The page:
I'm really excited for February 25th. I turn 29 again and my first book is (in my eyes) officially released. Also, the fabulous girls at Loving the Book are throwing me a launch party on Facebook at 6:00 PM mountain time. There will be much chatting, celebrating, and--most important--giving away some fun, fabulous prizes. Please, join us, I think it will be a blast! Here's the link:

Pushing the Wall Online Launch Party

I'm publishing exclusively through Amazon for now, sorry Nook and iBook readers. You can still get it in paperback. Here are the links for the book and the ebook:

Pushing the Wall: a Memoir Paperback Edition
Pushing the Wall: a Memoir Kindle Edition

I hope if you pick it up, that you find as much enjoyment reading it as I did putting it together.

Saturday, January 10, 2015

What Makes a Hero?

To me, the best villains are convinced they are actually the hero. When writing, remember: Every character is the good guy in the story. When you analyze the point of view of any character, including the villain, you must understand their motivations. Examples:

1) Voldemort wants to rid the world of muggles, an impure race who would wage war in a heartbeat upon wizards and witches if they knew they existed (which, while a little racist, probably isn't far from the truth). This is also the motivation of X-men's Magneto.

2) Darth Vader wishes to keep peace and order in the Universe.

3) Even in Ender's Game (spoiler alert), the formics just didn't know better, and they'd see Ender and his Army as the villain. Ender even recognized the villain in himself by how he handles Stilson, Bonzo, and eventually the formics. In the sequels, the universe regards Ender as the villain.

4) The Joker (Heath Ledger's version) wants to reveal the hypocrisy of people. The world would be better if people just showed their true colors and stop hiding behinds their (metaphorical and literal) masks.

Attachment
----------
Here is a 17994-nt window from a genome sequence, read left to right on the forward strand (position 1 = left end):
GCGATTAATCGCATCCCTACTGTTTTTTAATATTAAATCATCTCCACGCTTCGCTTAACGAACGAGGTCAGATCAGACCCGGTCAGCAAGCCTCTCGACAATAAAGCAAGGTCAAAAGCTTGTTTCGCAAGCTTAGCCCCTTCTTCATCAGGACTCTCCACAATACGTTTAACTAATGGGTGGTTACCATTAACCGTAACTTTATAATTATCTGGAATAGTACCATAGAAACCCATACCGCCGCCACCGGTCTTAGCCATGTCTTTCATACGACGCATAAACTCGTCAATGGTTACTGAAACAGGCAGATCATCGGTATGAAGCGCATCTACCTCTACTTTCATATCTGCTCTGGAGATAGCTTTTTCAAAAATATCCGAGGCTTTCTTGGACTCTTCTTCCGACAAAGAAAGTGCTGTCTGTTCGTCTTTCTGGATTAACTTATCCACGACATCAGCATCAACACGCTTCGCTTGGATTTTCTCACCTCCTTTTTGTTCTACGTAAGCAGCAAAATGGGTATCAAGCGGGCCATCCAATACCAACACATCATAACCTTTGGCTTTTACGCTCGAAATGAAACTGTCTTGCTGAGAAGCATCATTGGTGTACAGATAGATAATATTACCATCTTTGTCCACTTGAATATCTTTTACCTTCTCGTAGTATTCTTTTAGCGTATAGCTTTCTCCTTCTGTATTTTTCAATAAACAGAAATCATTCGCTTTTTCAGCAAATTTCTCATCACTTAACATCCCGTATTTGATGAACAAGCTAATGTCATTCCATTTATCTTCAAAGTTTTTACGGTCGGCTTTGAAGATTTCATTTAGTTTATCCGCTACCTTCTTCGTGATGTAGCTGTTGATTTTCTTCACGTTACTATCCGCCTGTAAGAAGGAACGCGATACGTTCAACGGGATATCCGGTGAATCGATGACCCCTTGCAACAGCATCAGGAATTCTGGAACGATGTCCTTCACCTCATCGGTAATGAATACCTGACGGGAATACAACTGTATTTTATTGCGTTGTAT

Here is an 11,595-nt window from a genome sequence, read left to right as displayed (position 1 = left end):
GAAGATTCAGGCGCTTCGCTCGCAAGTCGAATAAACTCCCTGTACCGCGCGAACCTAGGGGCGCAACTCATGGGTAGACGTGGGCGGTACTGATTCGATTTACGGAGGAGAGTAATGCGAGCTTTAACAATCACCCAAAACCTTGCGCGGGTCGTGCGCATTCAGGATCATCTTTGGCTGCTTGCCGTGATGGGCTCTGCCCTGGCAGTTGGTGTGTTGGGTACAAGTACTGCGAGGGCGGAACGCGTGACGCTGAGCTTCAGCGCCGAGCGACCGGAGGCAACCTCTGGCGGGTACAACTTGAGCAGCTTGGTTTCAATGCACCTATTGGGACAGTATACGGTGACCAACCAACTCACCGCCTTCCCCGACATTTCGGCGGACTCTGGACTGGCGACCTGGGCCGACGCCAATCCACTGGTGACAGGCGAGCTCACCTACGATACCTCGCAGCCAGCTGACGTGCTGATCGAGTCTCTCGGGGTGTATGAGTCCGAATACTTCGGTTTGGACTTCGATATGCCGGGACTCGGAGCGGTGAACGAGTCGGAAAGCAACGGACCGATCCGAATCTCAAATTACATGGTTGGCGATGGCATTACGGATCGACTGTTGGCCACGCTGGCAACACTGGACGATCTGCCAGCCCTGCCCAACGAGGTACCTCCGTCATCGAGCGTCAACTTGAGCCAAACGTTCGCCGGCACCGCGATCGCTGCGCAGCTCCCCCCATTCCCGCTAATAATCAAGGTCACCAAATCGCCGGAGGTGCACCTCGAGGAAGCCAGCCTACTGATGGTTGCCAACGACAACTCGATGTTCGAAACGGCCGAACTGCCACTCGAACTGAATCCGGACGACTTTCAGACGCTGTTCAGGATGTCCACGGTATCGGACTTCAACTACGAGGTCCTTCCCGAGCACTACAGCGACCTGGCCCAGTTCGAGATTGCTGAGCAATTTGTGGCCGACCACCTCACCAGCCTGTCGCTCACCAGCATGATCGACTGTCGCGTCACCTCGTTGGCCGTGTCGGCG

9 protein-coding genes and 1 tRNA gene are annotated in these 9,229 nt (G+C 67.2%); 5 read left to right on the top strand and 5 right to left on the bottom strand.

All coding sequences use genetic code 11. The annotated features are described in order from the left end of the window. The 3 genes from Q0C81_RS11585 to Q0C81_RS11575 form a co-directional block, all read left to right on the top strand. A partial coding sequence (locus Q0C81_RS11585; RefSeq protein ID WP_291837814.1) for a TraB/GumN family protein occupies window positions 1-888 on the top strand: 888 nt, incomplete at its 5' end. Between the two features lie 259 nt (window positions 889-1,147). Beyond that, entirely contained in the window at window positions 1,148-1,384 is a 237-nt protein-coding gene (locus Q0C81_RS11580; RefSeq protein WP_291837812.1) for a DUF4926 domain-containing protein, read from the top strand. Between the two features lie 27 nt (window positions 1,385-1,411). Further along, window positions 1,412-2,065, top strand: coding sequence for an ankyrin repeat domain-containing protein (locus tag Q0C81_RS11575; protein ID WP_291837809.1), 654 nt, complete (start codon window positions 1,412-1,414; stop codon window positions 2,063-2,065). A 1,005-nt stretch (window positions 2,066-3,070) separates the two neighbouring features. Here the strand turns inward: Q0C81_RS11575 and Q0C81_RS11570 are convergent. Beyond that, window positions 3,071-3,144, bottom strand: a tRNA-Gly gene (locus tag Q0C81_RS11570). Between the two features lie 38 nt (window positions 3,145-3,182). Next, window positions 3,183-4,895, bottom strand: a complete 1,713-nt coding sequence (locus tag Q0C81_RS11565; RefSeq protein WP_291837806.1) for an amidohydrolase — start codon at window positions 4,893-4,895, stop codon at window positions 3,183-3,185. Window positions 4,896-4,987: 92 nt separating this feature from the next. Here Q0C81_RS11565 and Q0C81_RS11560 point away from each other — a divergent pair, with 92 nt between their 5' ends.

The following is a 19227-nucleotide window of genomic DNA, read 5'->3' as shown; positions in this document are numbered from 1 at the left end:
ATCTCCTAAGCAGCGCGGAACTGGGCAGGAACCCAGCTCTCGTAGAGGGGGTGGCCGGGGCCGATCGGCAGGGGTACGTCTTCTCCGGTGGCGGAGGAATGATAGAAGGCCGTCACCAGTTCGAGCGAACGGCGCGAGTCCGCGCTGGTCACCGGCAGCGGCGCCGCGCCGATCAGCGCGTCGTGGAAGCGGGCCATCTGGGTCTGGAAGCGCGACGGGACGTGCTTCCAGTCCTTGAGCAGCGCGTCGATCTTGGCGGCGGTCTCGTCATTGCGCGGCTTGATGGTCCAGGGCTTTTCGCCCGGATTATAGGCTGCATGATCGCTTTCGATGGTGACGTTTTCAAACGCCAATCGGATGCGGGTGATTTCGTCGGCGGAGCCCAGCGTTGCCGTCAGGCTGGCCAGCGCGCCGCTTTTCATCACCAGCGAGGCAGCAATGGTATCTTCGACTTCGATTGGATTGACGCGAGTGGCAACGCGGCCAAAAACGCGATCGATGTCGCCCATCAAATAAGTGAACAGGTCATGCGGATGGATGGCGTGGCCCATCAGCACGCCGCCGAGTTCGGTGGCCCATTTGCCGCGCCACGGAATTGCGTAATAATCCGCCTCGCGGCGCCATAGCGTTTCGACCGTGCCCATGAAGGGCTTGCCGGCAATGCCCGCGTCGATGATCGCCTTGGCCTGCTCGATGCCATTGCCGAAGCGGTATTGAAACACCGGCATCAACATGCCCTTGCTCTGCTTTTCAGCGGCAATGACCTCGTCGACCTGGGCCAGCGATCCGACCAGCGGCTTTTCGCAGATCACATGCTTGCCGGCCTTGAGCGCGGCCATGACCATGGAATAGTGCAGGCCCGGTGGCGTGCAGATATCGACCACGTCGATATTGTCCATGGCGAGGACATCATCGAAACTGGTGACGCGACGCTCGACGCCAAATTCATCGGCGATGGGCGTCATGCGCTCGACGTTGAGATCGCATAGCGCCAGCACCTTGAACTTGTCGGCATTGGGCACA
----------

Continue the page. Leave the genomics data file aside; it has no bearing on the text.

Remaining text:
Making sure the villain of your story sees themselves as the good guy is a great way to build complex, interesting, and believable villains. And stories.

Consider this clip from Cracked about Firefly.

It isn't a big revelation that Firefly is a show about the bad guys. Viewers have justified that, sure, the crew of Firefly aren't the nicest people, but the Alliance is worse. Also, Mal is interesting, funny, good looking, and has a soft spot for people on the run from the government. Obviously the good guy, right?

One thing that I liked about the Cracked discussion is the possibility that the Alliance are actually pretty nice dudes with the benevolent motive of educating, feeding, protecting, and taking care of its citizens. Dealing with criminals is something all governments--good and bad--have to deal with. Firefly could have been the story of a government marshal tasked to stop the thieves/pirates causing chaos and trouble from The Serenity.

In the end, Mal and his crew still consider themselves the heroes.

Consider your story. If you could retell it from the point of view of your villain, you are on track to writing something interesting and fun to read. Who knows? Maybe you'll consider the villain's position and decide that the story is better told that point of view.